The Roman Catholic Diocese of Syracuse will pay $100 million to survivors of child sexual abuse at the hands of the church’s clergy, religious leaders, lay employees and volunteers.
The diocese — which filed for bankruptcy in June 2020 after victims filed more than 100 lawsuits against it — reached the agreement late last week with the Official Committee of Unsecured Creditors, whose members all survived child sex abuse, according to a press release.
“This settlement shows the commitment of sexual abuse survivors, especially this committee, to stick together, and that when the Diocese tries to work with victims, instead of against them, a consensual resolution can be reached,” Jordan Merson, the attorney who represented the committee’s now-deceased vice chair and continues to represent nearly two dozen survivors, said in a statement.
The lawsuits were filed after the state passed the New York Child Victims Act in 2019, which extended the statute of limitations for survivors of sexual abuse to file claims.
The settlement is the second by a New York diocese and the second-largest by a Catholic institution during a bankruptcy proceeding, according to the Times Union.
The diocese will contribute $50 million, while another $45 million will be raised from 119 parishes within the organization, the Catholic Sun said.
Although accepted by both the committee and the diocese — which includes seven counties in New York state — creditors and the court must also sign off before it moves forward, the release said.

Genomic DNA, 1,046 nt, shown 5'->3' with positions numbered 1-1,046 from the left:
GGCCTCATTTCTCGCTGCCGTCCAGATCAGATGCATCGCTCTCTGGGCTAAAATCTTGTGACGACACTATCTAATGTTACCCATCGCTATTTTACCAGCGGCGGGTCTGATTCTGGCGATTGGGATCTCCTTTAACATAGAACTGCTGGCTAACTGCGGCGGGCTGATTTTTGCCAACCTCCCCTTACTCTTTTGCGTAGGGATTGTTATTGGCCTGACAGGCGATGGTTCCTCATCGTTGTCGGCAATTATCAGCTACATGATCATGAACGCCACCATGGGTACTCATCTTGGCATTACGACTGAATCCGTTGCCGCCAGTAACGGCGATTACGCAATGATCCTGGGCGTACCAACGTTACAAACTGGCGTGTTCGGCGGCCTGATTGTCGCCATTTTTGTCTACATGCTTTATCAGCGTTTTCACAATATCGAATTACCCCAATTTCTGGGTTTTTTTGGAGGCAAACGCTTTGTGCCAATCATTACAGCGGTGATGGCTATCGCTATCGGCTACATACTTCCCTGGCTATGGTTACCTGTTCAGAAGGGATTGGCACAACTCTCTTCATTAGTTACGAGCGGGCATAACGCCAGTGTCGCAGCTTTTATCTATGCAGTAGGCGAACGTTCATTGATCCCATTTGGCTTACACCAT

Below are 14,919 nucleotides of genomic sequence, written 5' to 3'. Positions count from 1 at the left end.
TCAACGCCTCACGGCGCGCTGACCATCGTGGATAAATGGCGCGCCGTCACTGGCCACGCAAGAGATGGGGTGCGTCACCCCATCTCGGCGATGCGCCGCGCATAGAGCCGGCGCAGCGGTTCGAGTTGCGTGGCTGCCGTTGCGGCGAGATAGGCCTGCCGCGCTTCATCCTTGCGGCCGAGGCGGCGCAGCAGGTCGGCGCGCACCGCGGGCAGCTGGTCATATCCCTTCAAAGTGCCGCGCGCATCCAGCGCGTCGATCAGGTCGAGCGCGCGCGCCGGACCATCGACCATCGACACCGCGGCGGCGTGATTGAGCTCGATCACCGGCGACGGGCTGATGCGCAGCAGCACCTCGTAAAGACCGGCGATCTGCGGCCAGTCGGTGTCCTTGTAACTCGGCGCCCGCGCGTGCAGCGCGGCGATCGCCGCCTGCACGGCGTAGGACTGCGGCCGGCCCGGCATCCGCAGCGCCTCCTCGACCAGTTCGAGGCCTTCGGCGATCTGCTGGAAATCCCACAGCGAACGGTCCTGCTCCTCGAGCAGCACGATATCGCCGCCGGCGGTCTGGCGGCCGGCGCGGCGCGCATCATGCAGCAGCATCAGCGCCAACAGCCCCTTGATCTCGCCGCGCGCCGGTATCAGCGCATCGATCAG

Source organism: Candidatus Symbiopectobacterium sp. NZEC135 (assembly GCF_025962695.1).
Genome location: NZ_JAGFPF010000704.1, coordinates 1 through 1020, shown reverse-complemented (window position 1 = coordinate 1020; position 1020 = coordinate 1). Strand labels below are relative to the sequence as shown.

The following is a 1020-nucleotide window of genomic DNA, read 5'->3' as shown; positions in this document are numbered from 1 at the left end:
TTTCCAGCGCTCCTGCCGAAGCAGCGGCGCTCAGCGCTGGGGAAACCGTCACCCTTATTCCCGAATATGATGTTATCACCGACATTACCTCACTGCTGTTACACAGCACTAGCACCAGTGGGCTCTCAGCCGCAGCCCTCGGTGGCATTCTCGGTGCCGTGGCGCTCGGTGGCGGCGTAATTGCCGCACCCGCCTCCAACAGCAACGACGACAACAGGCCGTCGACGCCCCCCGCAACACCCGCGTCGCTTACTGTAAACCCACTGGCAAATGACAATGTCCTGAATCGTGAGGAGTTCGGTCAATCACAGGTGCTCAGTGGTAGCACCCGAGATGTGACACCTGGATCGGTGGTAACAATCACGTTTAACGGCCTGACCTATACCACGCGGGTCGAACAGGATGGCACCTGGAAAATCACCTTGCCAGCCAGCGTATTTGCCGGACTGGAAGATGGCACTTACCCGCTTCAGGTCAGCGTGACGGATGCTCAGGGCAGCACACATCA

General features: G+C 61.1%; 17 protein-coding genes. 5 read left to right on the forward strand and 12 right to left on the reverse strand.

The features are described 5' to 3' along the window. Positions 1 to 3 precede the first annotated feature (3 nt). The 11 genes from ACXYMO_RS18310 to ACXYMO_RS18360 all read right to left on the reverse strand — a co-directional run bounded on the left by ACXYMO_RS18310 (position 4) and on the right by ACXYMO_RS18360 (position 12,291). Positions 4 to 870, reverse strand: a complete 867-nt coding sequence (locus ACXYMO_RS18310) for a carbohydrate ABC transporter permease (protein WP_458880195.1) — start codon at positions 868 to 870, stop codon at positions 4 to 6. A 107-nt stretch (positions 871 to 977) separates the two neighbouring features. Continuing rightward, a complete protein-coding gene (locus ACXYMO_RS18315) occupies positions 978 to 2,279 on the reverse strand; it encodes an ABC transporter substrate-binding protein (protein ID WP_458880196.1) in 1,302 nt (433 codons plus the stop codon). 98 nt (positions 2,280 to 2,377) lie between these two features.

“I can tell you as shocking as the settlement amount may seem to leaders of our own parishes and other Catholic entities, more appalling and heart-rending to me is the pain and mistreatment experienced by the survivors of child and adult sexual abuse at the hands of those they thought they could trust,” Syracuse Bishop Douglas J. Lucia said in a letter to his congregation.
“As the present leader of the church of Syracuse, I cannot apologize enough for the abuse which happened or for any neglect in dealing with it,” Lucia continued. “This is why the final settlement will include commitments meant to strengthen our safe environment protocols to further ensure the past does not repeat itself.”
The diocese and the committee are still negotiating with insurance carriers involved in the bankruptcy case, the press release said.
This article was originally published in the New York Post.